“I was not born in Fredericksburg; I never lived there. But for two years I was not a stranger at the Asylum corner, on Amelia street; and the men and the things that became familiar then shall live in recollection till earthly things pass from these eyes, and the visions of past excellence can charm this heart no more. In the year 1816, on a beautiful Sabbath day in June, I first entered the house, a stranger, to join with the congregation in the worship of the Lord God Almighty, as I had been accustomed from my youth— from my very infancy. For a succession of months, from Sabbath to Sabbath, I met with a church few in numbers, and a congregation not numerous, but such as may not, cannot meet again. I love recall the events and scenes connected with this place of worship. The persons, alas ! that used to meet here, like the house of worship, have given place, and live in the heart of memory. How wonderful the power of memory and recollection! 'Times past are brought to present view,’ we know not how. The dead come up from their sepulchres, not in mouldering forms, or the habiliments of the grave, but in the beauty and freshness of their every-day life. Here came always, at the hour of worship, the manly form and benevolent face of Daniel Grinnan, leading his lovely and devout wife, a daughter of the mountains ; the man that felt himself obliged by having an opportunity of showing kindness. He sat half way from the right-hand door of entrance to the pulpit, with that peculiar contemplation seated on his face, that lacked but a single touch of enthusiasm to have made him a chosen leader of God’s host, in perilous circumstances. How many, in his quietness, he was the means of leading to Christ, can be known only at the great day. The company that shall meet him then will fill him with amazement. With him usually came his friend, John Mundle, with his calculating mind, and friendly heart, and overhanging brows, and orthodox creed, of the true Scottish mould ; and sat between the two doors, by the wall, immediately in front of the pulpit, with all the grave attention of his church-going native land. Just before him was often seen that very pink of military courtesy, and gentlemanly intercourse, a member of Washington’s military family, and like that great man, always true to the moment of his appointments, Major Day, with his powdered head and cue, and beautiful bouquet hanging from the third button-hole, on the left side of his coat, the very beau ideal of an old Virginia gentleman. A little in advance sat Seddon, from Falmouth, with his bold forehead, and cheerful face, over 'which gravity and merriment passed as in a twinkling, merriment without wildness, and gravity without severity; to his fellow men always kind; in the house of God always grave; the widow’s friend. His household would often fill the whole pew. Near him, on the right, sat Vass, also from Falmouth, the warm-hearted, busy, music-loving, church-going Scotch merchant — his business always a pleasure, and his religion his inheritance. His family filled a pew. Devout in his worship, and social in his intercourse with his fellow men, prosperous in his business, he generously sustained the institutions of religion. By his side sat Morson, of Hollywood, that abode of hospitality, a Scotchman’s son, firm in his purpose, unbending in his integrity, unwavering in his friendship, manly in his appearance, generous in his feelings. About midway from the pulpit to the right hand front door, sat the dignified, the majestic Patton, from the beautiful residence near the falls. And from the hills, above the falls, often came Thornton, the most amiable and gentlemanly of men; and with him, from Cumberland, not unfrequently, his no less amiable and gentlemanly son-in-law, Fitzgerald, tall, erect, a specimen of the present, as his father-in-law of the past, generation of Virginia gentlemen. Just in front of the pulpit sat Henderson, silent, thoughtful; prospered in his business in his manhood, and devout in his age; like Mark, from Ireland, unlike Mark in becoming religious late in life. Near by Grinnan, when his profession permitted, sat Wellford, the physician, of extensive reading, and wonderful memory, and great skill in the healing art; his amiable wife and his sons by his side. Not far from the pulpit sat the polite lawyer, Briggs, with his rosy cheeks and powdered head, a Scotchman’s son. Here often came those amiable merchants, Scott and Ross, both Scotchmen. Many others I often saw. But can I pass thee by, Philip Alexander, the amiable, from Falmouth, always kind, and often heart-sick? And thou, too, my friend Brooke, so roughly handled by a world that knew not thy heart? And from the same village the two Gordons, Scotchmen, eminent for their correctness and success in trade, and the amiable Forbes, and Beale, and the Misses Barnes?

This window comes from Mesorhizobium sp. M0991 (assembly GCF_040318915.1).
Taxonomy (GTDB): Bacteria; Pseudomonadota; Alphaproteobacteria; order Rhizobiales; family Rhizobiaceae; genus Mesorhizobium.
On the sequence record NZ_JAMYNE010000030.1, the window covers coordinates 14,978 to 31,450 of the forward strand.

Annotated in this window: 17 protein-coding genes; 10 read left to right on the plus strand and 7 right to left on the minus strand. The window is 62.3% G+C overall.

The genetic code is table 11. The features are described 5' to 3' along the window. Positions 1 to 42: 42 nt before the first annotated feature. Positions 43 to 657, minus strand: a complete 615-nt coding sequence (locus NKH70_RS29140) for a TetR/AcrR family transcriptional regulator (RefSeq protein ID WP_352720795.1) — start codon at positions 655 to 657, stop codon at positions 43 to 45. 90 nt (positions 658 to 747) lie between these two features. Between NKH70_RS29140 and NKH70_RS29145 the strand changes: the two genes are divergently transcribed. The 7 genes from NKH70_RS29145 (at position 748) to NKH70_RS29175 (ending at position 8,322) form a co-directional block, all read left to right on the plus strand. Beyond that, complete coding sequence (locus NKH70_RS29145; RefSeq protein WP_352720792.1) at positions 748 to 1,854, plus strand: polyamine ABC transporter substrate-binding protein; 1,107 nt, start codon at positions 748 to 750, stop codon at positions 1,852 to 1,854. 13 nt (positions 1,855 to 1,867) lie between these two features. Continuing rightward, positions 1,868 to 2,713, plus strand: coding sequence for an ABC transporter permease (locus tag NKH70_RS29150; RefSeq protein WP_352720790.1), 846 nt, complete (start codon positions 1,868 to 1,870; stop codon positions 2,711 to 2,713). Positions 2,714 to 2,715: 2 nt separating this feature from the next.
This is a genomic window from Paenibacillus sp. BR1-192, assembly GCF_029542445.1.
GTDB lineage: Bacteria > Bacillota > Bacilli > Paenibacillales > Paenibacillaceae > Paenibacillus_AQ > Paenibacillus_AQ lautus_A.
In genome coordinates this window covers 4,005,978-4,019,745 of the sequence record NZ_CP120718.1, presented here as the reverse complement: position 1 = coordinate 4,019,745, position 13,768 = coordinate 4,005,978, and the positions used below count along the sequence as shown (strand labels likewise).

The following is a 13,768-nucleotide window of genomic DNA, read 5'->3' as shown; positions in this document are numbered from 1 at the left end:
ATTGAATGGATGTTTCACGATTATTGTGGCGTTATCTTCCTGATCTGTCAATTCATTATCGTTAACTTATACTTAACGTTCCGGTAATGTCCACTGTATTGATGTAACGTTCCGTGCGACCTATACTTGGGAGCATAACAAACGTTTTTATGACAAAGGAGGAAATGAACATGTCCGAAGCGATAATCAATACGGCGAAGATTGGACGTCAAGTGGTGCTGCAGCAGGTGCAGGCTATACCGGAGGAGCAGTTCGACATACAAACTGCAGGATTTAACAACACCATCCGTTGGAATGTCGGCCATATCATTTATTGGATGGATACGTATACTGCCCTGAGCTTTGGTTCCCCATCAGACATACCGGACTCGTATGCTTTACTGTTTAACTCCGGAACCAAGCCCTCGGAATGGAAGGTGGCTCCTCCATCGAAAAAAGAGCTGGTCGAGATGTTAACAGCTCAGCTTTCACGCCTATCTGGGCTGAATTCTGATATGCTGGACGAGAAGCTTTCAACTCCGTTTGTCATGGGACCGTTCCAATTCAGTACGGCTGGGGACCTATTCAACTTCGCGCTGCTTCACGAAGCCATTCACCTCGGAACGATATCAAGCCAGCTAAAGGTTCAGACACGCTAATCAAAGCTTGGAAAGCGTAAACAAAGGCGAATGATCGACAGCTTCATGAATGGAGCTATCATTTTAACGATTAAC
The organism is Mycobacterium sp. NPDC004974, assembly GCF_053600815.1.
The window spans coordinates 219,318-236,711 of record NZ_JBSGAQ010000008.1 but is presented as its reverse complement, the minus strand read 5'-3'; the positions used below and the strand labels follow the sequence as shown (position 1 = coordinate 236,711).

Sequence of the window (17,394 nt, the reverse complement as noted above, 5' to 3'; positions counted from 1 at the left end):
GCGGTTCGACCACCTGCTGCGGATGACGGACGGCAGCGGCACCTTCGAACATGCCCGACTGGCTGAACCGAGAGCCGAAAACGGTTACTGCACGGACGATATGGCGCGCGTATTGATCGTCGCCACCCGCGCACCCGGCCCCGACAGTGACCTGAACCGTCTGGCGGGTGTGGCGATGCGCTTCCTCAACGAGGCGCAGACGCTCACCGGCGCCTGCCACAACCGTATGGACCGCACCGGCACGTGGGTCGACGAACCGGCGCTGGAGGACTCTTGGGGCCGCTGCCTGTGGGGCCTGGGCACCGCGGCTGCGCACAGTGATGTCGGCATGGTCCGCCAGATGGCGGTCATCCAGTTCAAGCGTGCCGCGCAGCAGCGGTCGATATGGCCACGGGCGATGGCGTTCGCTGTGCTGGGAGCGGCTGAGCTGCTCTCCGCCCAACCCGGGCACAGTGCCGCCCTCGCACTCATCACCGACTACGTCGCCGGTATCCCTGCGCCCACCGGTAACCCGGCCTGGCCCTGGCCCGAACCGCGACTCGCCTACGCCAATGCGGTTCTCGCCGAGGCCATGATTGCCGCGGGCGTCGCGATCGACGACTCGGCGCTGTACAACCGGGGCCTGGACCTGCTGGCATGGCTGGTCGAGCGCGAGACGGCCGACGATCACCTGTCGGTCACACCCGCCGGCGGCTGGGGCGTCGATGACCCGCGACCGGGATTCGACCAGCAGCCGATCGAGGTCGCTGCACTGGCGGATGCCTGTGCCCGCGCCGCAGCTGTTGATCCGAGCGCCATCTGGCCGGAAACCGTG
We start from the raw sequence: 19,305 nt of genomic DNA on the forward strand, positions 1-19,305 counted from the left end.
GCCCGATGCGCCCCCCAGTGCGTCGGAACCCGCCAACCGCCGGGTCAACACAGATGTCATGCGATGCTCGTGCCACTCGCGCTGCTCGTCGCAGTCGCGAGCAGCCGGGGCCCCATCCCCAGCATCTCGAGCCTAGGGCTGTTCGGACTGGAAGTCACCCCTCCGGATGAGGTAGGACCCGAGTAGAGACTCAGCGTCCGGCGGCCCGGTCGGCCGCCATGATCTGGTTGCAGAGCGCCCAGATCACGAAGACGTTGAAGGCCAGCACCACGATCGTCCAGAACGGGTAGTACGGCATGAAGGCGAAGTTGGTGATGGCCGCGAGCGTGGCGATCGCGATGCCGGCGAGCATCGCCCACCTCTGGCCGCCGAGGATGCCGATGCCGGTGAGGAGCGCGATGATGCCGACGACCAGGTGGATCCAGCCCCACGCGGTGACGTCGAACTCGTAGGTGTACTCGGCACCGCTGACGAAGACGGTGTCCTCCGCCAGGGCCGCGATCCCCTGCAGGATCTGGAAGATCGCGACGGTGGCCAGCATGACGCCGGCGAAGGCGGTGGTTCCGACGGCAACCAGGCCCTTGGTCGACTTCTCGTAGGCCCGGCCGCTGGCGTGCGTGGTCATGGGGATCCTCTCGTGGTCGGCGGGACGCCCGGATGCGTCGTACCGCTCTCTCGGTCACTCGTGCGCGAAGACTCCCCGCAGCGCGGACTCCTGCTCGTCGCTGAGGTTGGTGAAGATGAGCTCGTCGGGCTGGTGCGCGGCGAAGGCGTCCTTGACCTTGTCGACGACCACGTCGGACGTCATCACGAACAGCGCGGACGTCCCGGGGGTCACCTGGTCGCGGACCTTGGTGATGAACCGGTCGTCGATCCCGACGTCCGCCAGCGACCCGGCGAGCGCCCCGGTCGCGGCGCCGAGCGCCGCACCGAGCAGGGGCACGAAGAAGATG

Of the female hearers let me name a few more. Here, in front of the pulpit, sat the dignified and devout Mrs. Lewis, an early member of the church; too polished to be charged with rudeness, when strictness in religion was in danger of being called ungenteel; and too religious to permit her polite attentions to the forms of society to wound her conscience ; familiar in the highest circles, connected with the family of Washington; too kind and Christian not to bend to the humble in society; always at church, and ready to do good. And a little to the right sat one whom infirmity often barred from the house of God; her simple dress, mild, placid face, and black eye would not let you pass her by; shall never forget the venerable Mary Alexander? or the no less valued friend, her daughter Morson, of Hollywood, who cheerfully rode her ten miles to attend upon the worship of God’s house; with that lovely, frail, short-lived flower, her daughter Marion, and the retired and amiable sister Eliza? And here, too, was the delicate, conscientious and devout Mrs. Patton, the donor of the ground, Mercer’s daughter, as frail as her husband was majestic, and often exercised with spiritual troubles. Just by sat Miss Stevenson, prayerful and devoted, and Mrs. French, chastened and afflicted, and the Misses Lomax, since so indissolubly interwoven with the asylum; and last, though not least, Mrs. Allison, from Hartwood, the cheerful, the pious, with her two daughters, and that devoted and retired child of God, Marion Briggs from Hartwood. Should I mention the worshippers from a distance, that at intervals, with some regularity, united with this congregation, I could not pass over the Kincaids and the Paynes, of Fauquier, whose visits were always anticipated with delight; or that genuine Scotch elder from Madison, tender of heart, but unconquerable in spirit, Andrew Glassel, with his short grey hair and Scottish accent, his long boots, and his small-clothes buckled at the knee, bending with age, but quick in his step; a full believer in his own creed, yet kind to those that differed, and charitable if their lives were correct; nor the Messrs. Gordon from Germanna, nor the staid Skinker from Yellow Chapel.